Some say that biology is destiny. But suppose it wasn't God or Fate that set that destiny. Suppose science did. Suppose we lived in a world where we could be programmed with our potential neatly mapped out for us at the moment of conception.
Vincent Freeman lives in such a world. In a future society, parents "choose" (pressured into choosing is more accurate) the best characteristics of health, beauty and intelligence to give their children the best chance in life. Unfortunately, Vincent was conceived the old fashioned way in the back seat of a car, not in a Petri dish. This means that he's part of the new underclass of "invalids" (as opposed to "valids"); people whose unimproved DNA marks them as unworthy of the opportunities of the genetically superior. Desperate to prove himself by going into space, Vincent connects with a black marketeer who pairs him with Jerome Morrow, a genetically perfect man who fell on hard times when he broke his back in a car accident. With Jerome providing urine and blood samples, Vincent takes on Jerome's identity and lands a job with the prestigious Gattaca corporation, who are preparing an expedition to the moons of Saturn. Everything seems to be going well until a week before the launch when a senior executive is found with his head bashed in and the police find a hair from an invalid on the premises–one of Vincent's hairs.
Gattaca isn't that well remembered these days. It has a very slow, rhythmic pace that disappoints audiences expecting a slam-bang sci-fi adventure. It's also one of those very serious films where no one smiles except wryly and no one makes a joke except with grim irony. After a slow set up where we're introduced to Vincent, his genetically superior brother Anton, and Vincent's situation where a mere blood test is enough to condemn him to life as a janitor, the film then turns into a procedural as Vincent moves in with the permanently depressed and drink-sodden Jerome. We see Vincent "become" Jerome by means as simple as contact lenses to match his officially recorded eye colour and as harrowing as Vincent having his legs stretched several inches so he matches Jerome's official height. Every day Jerome provides blood samples, skin samples, hair and bags of urine that Vincent conceals on his person to get past the ever present genetic scanners. Vincent becomes a clean freak as he obsessively scrubs his skin and washes his hair to get rid of any traces of his true identity. We also see the dangerous complication of Vincent becoming involved with Irene Cassini, a valid who is drawn to him, but suspects his secret.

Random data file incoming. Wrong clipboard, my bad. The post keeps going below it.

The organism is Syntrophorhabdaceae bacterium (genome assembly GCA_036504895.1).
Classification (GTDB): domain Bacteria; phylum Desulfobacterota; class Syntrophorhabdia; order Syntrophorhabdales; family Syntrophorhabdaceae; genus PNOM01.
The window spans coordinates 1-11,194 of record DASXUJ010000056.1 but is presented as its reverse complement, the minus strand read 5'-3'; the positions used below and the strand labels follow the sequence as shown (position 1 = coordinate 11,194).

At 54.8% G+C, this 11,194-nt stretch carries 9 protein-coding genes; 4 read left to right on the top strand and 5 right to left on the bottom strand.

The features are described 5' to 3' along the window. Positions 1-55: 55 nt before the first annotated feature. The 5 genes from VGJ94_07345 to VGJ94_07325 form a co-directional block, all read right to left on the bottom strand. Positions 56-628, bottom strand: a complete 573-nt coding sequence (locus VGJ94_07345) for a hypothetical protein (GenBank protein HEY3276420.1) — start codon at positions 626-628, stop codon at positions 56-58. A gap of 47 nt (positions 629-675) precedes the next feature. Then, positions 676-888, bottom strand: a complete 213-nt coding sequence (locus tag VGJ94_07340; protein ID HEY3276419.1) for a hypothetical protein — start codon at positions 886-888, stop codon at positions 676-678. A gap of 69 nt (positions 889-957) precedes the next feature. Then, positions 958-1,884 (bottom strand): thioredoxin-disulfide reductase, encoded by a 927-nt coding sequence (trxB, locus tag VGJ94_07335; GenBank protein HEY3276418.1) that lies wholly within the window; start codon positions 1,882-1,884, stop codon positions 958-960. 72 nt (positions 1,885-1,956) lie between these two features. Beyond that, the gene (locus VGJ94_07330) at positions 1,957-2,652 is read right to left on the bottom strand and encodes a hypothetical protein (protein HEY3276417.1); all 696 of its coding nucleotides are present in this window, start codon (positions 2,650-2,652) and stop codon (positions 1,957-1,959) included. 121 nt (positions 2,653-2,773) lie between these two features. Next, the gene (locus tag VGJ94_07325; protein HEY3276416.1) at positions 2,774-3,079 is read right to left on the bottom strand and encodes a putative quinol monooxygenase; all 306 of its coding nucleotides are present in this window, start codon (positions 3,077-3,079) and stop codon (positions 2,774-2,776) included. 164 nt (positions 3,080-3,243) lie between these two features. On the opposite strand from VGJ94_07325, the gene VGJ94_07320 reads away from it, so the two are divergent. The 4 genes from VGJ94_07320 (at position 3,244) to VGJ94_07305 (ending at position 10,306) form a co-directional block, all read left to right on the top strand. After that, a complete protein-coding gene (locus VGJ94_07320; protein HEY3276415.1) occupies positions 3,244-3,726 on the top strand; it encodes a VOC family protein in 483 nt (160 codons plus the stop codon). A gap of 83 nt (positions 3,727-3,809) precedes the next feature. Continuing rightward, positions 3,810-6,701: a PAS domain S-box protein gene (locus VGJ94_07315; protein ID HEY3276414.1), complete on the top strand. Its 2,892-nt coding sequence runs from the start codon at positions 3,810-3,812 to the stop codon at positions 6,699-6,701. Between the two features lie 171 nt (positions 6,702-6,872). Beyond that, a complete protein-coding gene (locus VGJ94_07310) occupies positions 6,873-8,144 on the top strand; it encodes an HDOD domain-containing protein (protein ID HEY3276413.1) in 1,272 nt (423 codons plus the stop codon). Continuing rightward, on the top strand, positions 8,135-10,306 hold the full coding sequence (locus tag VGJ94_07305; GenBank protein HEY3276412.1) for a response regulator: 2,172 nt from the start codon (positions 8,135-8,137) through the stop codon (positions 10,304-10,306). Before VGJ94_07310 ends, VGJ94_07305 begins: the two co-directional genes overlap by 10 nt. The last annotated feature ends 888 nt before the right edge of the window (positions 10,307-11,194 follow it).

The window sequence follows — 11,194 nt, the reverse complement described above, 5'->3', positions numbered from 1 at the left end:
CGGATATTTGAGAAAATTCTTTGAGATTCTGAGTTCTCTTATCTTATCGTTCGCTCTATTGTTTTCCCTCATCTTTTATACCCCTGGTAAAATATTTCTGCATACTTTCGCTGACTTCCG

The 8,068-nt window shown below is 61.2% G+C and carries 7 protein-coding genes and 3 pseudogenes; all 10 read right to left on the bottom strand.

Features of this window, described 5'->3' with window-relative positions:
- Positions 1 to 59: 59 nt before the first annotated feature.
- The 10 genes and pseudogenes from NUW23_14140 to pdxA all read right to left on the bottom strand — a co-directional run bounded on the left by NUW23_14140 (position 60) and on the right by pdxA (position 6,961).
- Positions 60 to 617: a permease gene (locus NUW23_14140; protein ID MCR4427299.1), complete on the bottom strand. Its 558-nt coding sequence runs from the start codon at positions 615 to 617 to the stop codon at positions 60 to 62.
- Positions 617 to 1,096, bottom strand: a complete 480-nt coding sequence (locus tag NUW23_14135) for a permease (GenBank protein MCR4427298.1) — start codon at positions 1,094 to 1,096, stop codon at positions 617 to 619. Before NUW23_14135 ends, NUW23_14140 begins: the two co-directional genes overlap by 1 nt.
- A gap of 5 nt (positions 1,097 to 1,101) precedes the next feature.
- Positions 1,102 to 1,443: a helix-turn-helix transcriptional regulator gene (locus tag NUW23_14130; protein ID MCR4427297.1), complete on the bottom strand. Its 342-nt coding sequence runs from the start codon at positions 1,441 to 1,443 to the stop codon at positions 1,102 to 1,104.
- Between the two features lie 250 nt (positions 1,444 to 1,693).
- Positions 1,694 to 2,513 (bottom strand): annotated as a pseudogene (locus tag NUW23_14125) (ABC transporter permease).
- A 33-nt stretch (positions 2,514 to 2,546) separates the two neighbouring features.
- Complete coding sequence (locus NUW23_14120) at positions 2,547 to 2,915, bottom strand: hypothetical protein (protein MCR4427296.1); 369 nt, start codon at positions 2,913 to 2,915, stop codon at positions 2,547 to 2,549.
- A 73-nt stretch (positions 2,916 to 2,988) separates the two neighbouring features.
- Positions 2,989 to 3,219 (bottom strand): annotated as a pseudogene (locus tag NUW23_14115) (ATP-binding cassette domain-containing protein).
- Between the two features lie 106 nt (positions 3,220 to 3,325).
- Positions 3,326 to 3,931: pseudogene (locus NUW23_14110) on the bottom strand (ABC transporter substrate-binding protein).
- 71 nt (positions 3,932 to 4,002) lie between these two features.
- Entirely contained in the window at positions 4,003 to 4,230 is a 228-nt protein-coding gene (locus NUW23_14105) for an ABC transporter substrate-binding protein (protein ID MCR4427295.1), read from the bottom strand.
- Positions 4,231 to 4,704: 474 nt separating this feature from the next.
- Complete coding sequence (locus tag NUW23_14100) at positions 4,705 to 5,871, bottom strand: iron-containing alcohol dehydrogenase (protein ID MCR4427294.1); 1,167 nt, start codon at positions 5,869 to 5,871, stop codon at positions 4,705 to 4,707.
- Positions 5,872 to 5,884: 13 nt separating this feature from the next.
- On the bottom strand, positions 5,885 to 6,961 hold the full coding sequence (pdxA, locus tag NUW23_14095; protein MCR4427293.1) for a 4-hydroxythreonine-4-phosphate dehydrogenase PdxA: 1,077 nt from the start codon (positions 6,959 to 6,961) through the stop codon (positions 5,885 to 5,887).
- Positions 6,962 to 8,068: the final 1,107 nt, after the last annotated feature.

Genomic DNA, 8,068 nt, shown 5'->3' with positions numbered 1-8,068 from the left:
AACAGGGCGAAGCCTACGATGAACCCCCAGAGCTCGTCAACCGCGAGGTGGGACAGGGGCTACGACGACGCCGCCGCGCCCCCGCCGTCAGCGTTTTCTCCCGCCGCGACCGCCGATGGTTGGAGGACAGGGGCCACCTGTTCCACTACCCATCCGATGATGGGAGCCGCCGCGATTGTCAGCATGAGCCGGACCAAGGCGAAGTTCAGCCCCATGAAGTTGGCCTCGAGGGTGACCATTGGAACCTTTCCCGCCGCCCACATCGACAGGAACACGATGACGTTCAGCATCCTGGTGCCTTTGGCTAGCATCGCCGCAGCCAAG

We can't help wondering why Vincent puts up with all of this. The world he inhabits is sterile and lifeless. The only beauty anyone seems to appreciate is that of technology. Why watch a sunrise when you can watch a field of solar panels greeting the new day? What is he trying to do? Outdo his brother, who turns out to be the head detective on the murder investigation? Beat the system? Escape this opressive society? It's often unclear.
What is clear is the irony of the world of Gattaca. It's ruled by an elite of supermen who aren't actually supermen. Each day the genetically inferior Vincent matches their performance and often exceeds them. The only thing the vailds have is an in-built ID card that entitles them to rule. It's rather as if a new aristocracy has emerged that uses a genome instead of a family tree to prove their right to power. And, not surprisingly, it's a credential that proves less valid than a landed gentleman's and much more restricting as the supermen are actually afraid of surpassing their prescribed potential while Vincent is willing to go to reckless lengths to exceed his that came at the role of the dice.
Not a perfect film, but with perfectly pitched performances, a hypnotic score and a paced direction that is almost like watching a policeman walking a long beat, Gattaca is that rare commodity; an adult science fiction story where adult doesn't mean adolescent.